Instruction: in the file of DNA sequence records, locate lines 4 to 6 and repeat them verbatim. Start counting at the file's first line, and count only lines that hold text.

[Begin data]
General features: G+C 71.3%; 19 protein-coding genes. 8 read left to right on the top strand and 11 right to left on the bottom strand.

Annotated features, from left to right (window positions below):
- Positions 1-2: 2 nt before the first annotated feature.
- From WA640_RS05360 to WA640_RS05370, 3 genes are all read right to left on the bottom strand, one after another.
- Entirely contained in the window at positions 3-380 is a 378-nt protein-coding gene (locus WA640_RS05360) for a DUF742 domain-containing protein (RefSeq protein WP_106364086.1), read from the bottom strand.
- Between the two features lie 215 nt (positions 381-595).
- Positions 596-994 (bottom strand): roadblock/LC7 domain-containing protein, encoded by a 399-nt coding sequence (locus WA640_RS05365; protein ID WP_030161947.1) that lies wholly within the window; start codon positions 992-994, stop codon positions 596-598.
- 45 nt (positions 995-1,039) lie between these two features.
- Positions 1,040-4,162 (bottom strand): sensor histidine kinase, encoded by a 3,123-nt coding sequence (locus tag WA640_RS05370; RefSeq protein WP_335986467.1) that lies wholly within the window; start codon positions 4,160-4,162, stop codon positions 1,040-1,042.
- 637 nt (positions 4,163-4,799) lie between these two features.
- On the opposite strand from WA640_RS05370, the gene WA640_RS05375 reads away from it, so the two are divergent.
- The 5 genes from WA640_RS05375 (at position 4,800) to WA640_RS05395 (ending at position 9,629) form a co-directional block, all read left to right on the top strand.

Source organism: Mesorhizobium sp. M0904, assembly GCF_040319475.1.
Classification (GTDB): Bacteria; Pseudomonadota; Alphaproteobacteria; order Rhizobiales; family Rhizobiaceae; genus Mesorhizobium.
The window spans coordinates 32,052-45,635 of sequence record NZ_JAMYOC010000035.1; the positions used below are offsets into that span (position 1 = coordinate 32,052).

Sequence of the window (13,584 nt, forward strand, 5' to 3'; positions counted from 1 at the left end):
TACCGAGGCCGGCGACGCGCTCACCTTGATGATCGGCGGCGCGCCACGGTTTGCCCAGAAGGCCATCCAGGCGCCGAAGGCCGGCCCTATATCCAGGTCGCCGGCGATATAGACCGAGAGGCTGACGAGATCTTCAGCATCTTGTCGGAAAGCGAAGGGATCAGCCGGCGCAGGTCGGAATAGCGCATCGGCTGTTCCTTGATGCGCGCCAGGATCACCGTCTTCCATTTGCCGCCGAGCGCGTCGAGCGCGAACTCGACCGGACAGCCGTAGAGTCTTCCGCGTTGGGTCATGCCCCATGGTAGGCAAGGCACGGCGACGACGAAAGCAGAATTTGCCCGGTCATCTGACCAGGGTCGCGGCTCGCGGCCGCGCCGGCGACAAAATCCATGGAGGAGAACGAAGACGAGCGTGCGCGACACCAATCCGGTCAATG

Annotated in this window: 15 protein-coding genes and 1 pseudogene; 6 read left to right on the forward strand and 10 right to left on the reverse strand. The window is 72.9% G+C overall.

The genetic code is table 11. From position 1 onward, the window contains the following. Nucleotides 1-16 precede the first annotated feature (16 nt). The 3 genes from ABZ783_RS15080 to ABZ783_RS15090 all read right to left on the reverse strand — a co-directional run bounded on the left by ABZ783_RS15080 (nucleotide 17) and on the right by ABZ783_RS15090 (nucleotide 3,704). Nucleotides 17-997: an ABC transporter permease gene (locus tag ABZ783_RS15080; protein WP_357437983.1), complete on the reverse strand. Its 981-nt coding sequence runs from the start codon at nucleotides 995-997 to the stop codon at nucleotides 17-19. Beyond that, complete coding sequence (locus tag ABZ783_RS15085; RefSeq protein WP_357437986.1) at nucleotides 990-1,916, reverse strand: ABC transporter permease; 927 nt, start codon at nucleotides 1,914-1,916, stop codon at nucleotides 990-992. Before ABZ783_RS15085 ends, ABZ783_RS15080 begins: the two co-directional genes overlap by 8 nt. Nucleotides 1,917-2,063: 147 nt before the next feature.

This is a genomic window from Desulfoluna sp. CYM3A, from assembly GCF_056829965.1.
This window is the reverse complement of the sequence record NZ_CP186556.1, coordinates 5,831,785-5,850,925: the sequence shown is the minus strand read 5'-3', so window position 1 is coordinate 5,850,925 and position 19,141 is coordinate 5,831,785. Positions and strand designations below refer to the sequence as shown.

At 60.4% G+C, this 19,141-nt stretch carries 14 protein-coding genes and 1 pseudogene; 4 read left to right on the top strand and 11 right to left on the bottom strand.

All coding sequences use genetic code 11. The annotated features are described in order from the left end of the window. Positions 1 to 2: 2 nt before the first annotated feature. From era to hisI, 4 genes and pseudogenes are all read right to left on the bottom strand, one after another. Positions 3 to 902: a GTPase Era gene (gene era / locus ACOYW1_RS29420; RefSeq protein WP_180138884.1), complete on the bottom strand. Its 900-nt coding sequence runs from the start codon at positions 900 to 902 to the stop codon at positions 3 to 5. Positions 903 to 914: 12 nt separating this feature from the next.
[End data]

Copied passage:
- From WA640_RS05360 to WA640_RS05370, 3 genes are all read right to left on the bottom strand, one after another.
- Entirely contained in the window at positions 3-380 is a 378-nt protein-coding gene (locus WA640_RS05360) for a DUF742 domain-containing protein (RefSeq protein WP_106364086.1), read from the bottom strand.
- Between the two features lie 215 nt (positions 381-595).